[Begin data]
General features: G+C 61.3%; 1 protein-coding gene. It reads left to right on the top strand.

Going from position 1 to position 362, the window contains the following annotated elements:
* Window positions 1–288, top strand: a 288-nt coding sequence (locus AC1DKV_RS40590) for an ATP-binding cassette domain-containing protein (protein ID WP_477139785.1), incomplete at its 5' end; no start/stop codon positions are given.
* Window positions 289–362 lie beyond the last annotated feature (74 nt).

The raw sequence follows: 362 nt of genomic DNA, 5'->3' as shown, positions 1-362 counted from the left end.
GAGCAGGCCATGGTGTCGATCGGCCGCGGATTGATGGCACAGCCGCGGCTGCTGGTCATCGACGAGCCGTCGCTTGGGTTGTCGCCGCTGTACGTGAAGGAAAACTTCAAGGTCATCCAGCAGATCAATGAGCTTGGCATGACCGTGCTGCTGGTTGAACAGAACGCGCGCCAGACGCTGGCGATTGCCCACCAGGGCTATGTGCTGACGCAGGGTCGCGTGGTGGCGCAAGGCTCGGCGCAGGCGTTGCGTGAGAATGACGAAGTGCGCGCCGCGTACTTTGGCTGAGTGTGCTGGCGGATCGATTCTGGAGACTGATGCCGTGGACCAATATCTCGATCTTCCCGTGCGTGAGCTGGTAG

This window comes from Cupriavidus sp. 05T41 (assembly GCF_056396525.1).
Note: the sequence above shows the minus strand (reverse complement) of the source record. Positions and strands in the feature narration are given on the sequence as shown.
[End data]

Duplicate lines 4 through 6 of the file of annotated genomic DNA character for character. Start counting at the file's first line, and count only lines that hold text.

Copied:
* Window positions 289–362 lie beyond the last annotated feature (74 nt).

The raw sequence follows: 362 nt of genomic DNA, 5'->3' as shown, positions 1-362 counted from the left end.
GAGCAGGCCATGGTGTCGATCGGCCGCGGATTGATGGCACAGCCGCGGCTGCTGGTCATCGACGAGCCGTCGCTTGGGTTGTCGCCGCTGTACGTGAAGGAAAACTTCAAGGTCATCCAGCAGATCAATGAGCTTGGCATGACCGTGCTGCTGGTTGAACAGAACGCGCGCCAGACGCTGGCGATTGCCCACCAGGGCTATGTGCTGACGCAGGGTCGCGTGGTGGCGCAAGGCTCGGCGCAGGCGTTGCGTGAGAATGACGAAGTGCGCGCCGCGTACTTTGGCTGAGTGTGCTGGCGGATCGATTCTGGAGACTGATGCCGTGGACCAATATCTCGATCTTCCCGTGCGTGAGCTGGTAG